dc.description.abstractThis report presents the final evaluation of a project called: “Sammen for barn og unge – bedre samordning av tjenester til utsatte barn og unge.» Norwegian Social research (NOVA) was commissioned by The Norwegian Association of Local and Regional Authorities (KS) and The Ministry of Children, Equality and Social Inclusion (BLD) who stood behind the project. The basic idea has been that the various local authorities involved in assisting children and youth at risk, have to have well coordinated and functional ways of collaborating, if they are to offer the aid the youngsters need. The main goal of the project has been to develop functional models for interdisciplinary collaboration at the local level. These models can serve as inspiration and guides for other municipalities and be developed further. The three year project, started in the end of 2008, has supported fifteen selected municipalities in their efforts to develop good interdisciplinary models for such collaboration. In addition to financial support the participating municipalities received assistance in their efforts to raise the level of competence, internal control, secure support from administration and amongst the employees, clarify placement of responsibility and improve the quality of meetings etc. Each municipality tried out their own version of an interdisciplinary collaborative model. Some models had a narrow scope, while others included virtually all the local authorities that are involved with children and youth. The present evaluation includes six of the fifteen municipalities. These are: Haram, Harstad, Moss, Risør, Bærum and Fet. They were chosen to illustrate the variation in size and geographical location amongst the participating municipalities. Elaborate descriptions of the models are available online at: http://www.ks.no/Sammen-for-barn-og-unge The municipality of Harstad had a model that included a wide scope of participants; the public health centers, school health services, child welfare services, mental health care services, psychiatric services for children and youth, police, nursery schools, schools and The Norwegian Labor and Welfare Administration. They established an interdisciplinary “preventive” forum that played a central role in their local project. The forum worked with improving cooperation between the involved stakeholders and the implementation of a handbook in collaboration, was important. Haram had a program that included several developmental projects. They targeted the organization, management and structural aspects in the municipality. A key partner in their developmental efforts was the office “Tiltakstjenester for barn og unge”, which included local health centers, child welfare services and the educational – psychological services. They also worked with other agencies, local and governmental. The municipality of Risør based their project on a previous one that had targeted youth at risk of becoming addicted to drugs. In their project they intended to coordinate the services for children and young adults, and developed a model for coordinating local measures to prevent crime, called the SLT- model - to strengthen primary preventive action. The development of a guidebook was central in their work. All services connected with children and young people are potential partners in their model. Moss had a model that aimed at implementing an overall childhood plan. The project was organized through the establishment of interdisciplinary teams in three city districts. The teams work with cases at the system level. Fet participated with a model where the interdisciplinary groups were organized around each school and childcare center. There are three main elements in their model. One is a resource team, in which an educational- psychological professional is added to the unit’s own group. The second are interdisciplinary groups, consisting of the unit leader, an educational- psychological resource, Child Welfare Services, school nurse and the resource team. The interdisciplinary group visits the schools and child care centers every 4-6 weeks. The third is a coordinating working committee. The members of the committee are the leaders of each of the units that work with children and youth. Participating in the project are the health services, the educational- psychological services, Child Welfare Services and the coordinator for interdisciplinary collaboration for children and youth. During the project period this municipality also collaborated with Oslo University College on teaching 80 employees about interdisciplinary interaction. Bærum participated with a model that consisted of collaboration between the Child Welfare Services and Child and Adolescent Psychiatry. They have focused on developing their joint expertise and intensifying the collaboration between ten employees in each of the two services. They intend to transfer their good experiences to other collaborative constellations. While they were developing their competences, they also worked together on cases that involved other agencies. Network meetings and kickoffs were essential to getting the interaction started. The aim of the evaluation has been to evaluate and describe changes in the interdisciplinary and interdepartmental collaboration during the project period. Only 14-18 months passed between the first and second collection of data, which limits the likelihood of there having been any major changes in the municipalities. Organizations take time to change, and a year and a half is a short time in this respect. Municipalities usually also have several projects going on at the same time, which makes it difficult to know what is caused by which process. In our evaluation we have looked at criteria that characterize good types of cooperation. Amongst these are; regular meetings, clear allocation of responsibility, formalized routines, management follow-up and the correct skills and knowledge. Other characteristics of collaborative competence are knowledge about each others routines, work practices, duty of confidentiality and informing. The intent has been to understand which processes the employees have participated in and their experiences. We collected data for the evaluation twice. The first round was in the fall of 2009 in four of the municipalities and in January 2010 in the last two municipalities. The first round consisted of individual interviews and focus groups with the employees, and also gathering information from statistics and documents. The second round was the winter / spring of 2011. In February/ March we sent an electronic questionnaire with questions about how the employees in the involved services, in all six municipalities, experienced the interdisciplinary and interdepartmental collaboration. In the spring of 2011 we did a new round of individual and group interviews. After the first round of data collection NOVA wrote a status report about how the collaboration was perceived in the municipalities. Some of the municipalities used that Paper as a basis for the continuation of their efforts and development of their models. The first stage of the study showed that there was a lot of variation between the municipalities regarding how far they had developed their models for cooperation. There were some common experiences that can be summed up as follows: The participating services overall had high level of expertise. It was challenging to get the professionals working in “the field” committed to collaboration. All the municipalities experienced that there wasn’t enough time for extensive collaboration. Collaboration wasn’t always useful. Many had established routines for regular meetings, but the challenge was to make them meaningful, constructive to improving the services to the clients. Several were discontent with the results of the meetings. In general improvement of cooperational skills was required. There was discontentment with how the duty of confidentiality was handled. There was a lack of knowledge about and understanding of the partner’s services, responsibilities and roles. There was a need for more knowledge about one’s own organization and possible offers in the municipality. There were few who knew about the project “Sammen for barn og unge” at the time of the first round of data collection. The municipalities had made some changes between the first and second round of data collection. Some of the common experiences at the end of the project can be summarized as follows: Many employees were involved in interdisciplinary cooperation. Most were aware of the importance of collaboration in creating better services for the users. Several formal routines for collaboration have been established. Within the municipalities there were differing experiences of the changes in routines. Some experienced many changes in routines, while others didn’t notice that any changes. Collaborative skills had improved through courses and the practice of collaboration itself. The respondents were generally more favorable to collaboration. Several focused on collaboration, and had a better understanding of its importance. The answers show that management can improve their facilitation of collaboration. Not everybody interpreted the changes that happened as results of the project, often they focused on the changes themselves. In the second data set there were fewer differences between the municipalities with regard to how collaboration was experienced. There were large variations in the degree interdisciplinary collaboration had contributed to an increase in perceived efficiency. A main challenge has been to incorporate collaborative routines amongst all employees. Staying focused increases the chances of success, without focus a model can deteriorate easily. With time and patience many eventually succeed at having constructive meetings, even if they felt meaningless in the beginning. There was less dissatisfaction with the routines for giving feedback. (During the project a new law about the Child Services duty to give feedback to someone who made a report was passed.) Most reply that collaboration has been on the agenda for years. Those who say they do experience a difference say it’s mainly due to the common platform that has been established. Obstacles to interdisciplinary collaboration can amongst other things be due to differences in professional cultures, unrealistic expectations, lack of knowledge about the others, complex routines, lack of skills needed for collaboration, limited feedback, management’s insufficient prioritization etc. To overcome such obstacles it is important to grasp the attitudes, knowledge and various types of cooperation that exist. The following factors were considered important in our study: Openness: Cooperation regarding clients and the development of good relations are dependent upon inclusion of the involved parties and that sufficient and meaningful feedback is given. Meeting places: The employees appreciate joint courses and places to meet. Herein joint conferences and other get-togethers are also included. Personal relations: To make interdisciplinary cooperation work, people need to spend time getting to know each other. There is an evident need to get to know the people in the other fields and authorities, and do things together. Formal structures: are necessary to anchor the collaborative efforts. Formal structures such as meetings, contribute to enhance competence in teamwork. Thereby it becomes easier to clarify roles and premises, in addition to giving an opportunity to discuss disagreements. Management’s responsibility: It is very important that the attention to cooperation and enabling of it is a management priority. Management must lay the foundation for, motivate and follow up collaborative possibilities. Collocation: Those who are located together say it contributes to strengthening cooperation and establishing collaboration. Client participation: Involving parents contributes to good results. It is especially beneficial when children, youth and parents / guardians participate throughout the whole process. Tools: Manuals and guides can be very useful tools when used. A common intranet could be used more actively for communication.en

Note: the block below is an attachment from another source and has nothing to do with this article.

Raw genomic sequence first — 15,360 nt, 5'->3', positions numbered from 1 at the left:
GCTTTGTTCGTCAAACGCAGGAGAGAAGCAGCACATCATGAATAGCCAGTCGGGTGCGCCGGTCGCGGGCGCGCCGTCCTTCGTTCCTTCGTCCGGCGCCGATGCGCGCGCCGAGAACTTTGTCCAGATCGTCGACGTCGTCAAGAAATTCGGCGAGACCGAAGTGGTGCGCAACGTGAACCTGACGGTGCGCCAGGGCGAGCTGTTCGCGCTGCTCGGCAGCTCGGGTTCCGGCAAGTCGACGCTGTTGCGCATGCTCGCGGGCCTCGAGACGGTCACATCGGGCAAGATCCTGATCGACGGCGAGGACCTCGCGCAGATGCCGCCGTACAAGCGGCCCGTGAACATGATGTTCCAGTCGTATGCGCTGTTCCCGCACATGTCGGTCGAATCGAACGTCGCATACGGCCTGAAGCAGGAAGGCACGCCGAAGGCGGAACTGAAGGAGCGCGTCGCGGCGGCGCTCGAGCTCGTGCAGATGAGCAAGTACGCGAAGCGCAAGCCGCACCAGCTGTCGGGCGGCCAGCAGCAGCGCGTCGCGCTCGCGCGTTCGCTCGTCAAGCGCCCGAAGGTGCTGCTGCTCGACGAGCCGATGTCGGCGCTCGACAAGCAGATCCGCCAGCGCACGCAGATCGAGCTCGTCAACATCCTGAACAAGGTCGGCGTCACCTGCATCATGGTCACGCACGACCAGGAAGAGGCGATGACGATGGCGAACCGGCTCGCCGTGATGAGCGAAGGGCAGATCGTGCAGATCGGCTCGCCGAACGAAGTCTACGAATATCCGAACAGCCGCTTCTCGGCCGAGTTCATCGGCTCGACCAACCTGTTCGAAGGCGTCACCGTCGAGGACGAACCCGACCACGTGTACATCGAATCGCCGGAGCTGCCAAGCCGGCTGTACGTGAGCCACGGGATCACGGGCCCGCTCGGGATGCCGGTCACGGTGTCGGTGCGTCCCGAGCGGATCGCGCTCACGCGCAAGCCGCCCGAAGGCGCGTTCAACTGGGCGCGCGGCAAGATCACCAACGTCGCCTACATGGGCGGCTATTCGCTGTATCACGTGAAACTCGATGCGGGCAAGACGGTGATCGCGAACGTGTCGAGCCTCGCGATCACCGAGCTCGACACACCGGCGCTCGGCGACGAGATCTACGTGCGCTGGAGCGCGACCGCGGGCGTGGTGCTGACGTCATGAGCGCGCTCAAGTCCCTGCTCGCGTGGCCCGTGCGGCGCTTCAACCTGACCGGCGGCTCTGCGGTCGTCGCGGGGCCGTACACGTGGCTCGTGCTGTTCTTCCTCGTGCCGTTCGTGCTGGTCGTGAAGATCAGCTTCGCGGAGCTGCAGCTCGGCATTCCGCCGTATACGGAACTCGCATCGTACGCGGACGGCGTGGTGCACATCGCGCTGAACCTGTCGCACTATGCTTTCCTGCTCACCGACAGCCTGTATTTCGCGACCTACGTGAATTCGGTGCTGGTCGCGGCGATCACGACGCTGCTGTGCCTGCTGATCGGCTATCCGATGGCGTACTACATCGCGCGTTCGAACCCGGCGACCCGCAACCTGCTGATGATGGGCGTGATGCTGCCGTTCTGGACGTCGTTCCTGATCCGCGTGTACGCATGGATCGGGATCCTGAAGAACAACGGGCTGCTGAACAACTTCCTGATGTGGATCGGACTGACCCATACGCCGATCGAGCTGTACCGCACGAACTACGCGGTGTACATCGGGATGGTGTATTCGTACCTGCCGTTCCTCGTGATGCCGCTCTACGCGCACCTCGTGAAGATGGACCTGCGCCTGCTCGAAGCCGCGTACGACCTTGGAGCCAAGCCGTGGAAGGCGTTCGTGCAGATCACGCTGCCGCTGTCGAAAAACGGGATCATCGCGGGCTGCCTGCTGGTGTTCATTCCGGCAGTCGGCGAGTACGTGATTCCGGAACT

dc.description.abstractDenne rapporten er en sluttevaluering av kommuneprosjektet Sammen for barn og unge – bedre samordning av tjenester til utsatte barn og unge. Prosjektet ble satt i gang for å prøve ut tverrfaglige samarbeidsmodeller i 15 kommuner, rettet mot barn og unge som er avhengig av flere tjenester på kommunalt nivå.NOVA har evaluert arbeidet i seks av kommunene. Evalueringen viser at det er avgjørende å ha en fast struktur på samarbeidet, med klar ansvarsfordeling og klare oppgaver. Videre må man kjenne til hverandres ansvarsområde, klargjøre forventninger, vise respekt for de ulike fagområdene, bygge opp personlige relasjoner, samt utarbeide skriftlige rutiner som sikrer gode tilbakemeldinger.no_NB
dc.publisherOslo Metropolitan University - OsloMet: NOVA
dc.relation.ispartofseriesNOVA Rapport 18/11
dc.subjectNOVA
dc.titleEvaluering av prosjektet: Sammen for barn og unge bedre samordning av tjenester til utsatte barn og ungeno_NB
dc.typeRapport
fagarkivet.source.pagenumber120